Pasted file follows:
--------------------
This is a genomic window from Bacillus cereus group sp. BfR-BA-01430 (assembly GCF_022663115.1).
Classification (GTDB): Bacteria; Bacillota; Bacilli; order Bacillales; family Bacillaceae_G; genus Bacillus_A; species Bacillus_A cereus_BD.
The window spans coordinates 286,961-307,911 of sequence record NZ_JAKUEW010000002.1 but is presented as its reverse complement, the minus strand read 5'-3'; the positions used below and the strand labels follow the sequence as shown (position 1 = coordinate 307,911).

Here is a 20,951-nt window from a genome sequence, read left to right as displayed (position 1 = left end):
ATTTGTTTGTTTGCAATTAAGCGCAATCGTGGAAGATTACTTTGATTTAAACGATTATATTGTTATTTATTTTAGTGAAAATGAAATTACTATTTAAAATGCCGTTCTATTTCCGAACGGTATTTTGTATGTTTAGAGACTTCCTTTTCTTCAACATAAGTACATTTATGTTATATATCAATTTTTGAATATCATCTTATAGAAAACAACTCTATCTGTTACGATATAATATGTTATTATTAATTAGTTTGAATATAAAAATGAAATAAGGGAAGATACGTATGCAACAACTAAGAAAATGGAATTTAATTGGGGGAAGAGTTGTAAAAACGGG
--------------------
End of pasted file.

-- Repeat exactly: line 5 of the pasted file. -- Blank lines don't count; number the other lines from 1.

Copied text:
ATTTGTTTGTTTGCAATTAAGCGCAATCGTGGAAGATTACTTTGATTTAAACGATTATATTGTTATTTATTTTAGTGAAAATGAAATTACTATTTAAAATGCCGTTCTATTTCCGAACGGTATTTTGTATGTTTAGAGACTTCCTTTTCTTCAACATAAGTACATTTATGTTATATATCAATTTTTGAATATCATCTTATAGAAAACAACTCTATCTGTTACGATATAATATGTTATTATTAATTAGTTTGAATATAAAAATGAAATAAGGGAAGATACGTATGCAACAACTAAGAAAATGGAATTTAATTGGGGGAAGAGTTGTAAAAACGGG